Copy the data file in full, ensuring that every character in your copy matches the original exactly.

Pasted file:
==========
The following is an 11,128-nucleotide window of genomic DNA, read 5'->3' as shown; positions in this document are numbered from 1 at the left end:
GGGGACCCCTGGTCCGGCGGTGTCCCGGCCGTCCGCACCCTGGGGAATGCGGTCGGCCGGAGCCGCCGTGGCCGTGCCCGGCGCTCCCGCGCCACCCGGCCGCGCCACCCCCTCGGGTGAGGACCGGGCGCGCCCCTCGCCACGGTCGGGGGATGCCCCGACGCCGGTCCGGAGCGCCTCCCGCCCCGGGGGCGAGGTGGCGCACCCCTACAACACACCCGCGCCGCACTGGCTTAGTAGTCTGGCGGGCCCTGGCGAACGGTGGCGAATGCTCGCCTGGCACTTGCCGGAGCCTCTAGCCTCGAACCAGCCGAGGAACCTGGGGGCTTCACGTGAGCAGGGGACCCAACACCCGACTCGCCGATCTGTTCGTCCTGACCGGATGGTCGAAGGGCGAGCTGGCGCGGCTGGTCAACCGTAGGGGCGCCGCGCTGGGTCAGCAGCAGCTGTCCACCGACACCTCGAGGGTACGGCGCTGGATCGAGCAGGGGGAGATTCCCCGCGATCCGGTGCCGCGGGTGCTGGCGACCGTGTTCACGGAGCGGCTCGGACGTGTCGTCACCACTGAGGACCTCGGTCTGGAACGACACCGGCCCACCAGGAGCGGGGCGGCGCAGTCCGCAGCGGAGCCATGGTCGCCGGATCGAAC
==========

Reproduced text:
The following is an 11,128-nucleotide window of genomic DNA, read 5'->3' as shown; positions in this document are numbered from 1 at the left end:
GGGGACCCCTGGTCCGGCGGTGTCCCGGCCGTCCGCACCCTGGGGAATGCGGTCGGCCGGAGCCGCCGTGGCCGTGCCCGGCGCTCCCGCGCCACCCGGCCGCGCCACCCCCTCGGGTGAGGACCGGGCGCGCCCCTCGCCACGGTCGGGGGATGCCCCGACGCCGGTCCGGAGCGCCTCCCGCCCCGGGGGCGAGGTGGCGCACCCCTACAACACACCCGCGCCGCACTGGCTTAGTAGTCTGGCGGGCCCTGGCGAACGGTGGCGAATGCTCGCCTGGCACTTGCCGGAGCCTCTAGCCTCGAACCAGCCGAGGAACCTGGGGGCTTCACGTGAGCAGGGGACCCAACACCCGACTCGCCGATCTGTTCGTCCTGACCGGATGGTCGAAGGGCGAGCTGGCGCGGCTGGTCAACCGTAGGGGCGCCGCGCTGGGTCAGCAGCAGCTGTCCACCGACACCTCGAGGGTACGGCGCTGGATCGAGCAGGGGGAGATTCCCCGCGATCCGGTGCCGCGGGTGCTGGCGACCGTGTTCACGGAGCGGCTCGGACGTGTCGTCACCACTGAGGACCTCGGTCTGGAACGACACCGGCCCACCAGGAGCGGGGCGGCGCAGTCCGCAGCGGAGCCATGGTCGCCGGATCGAAC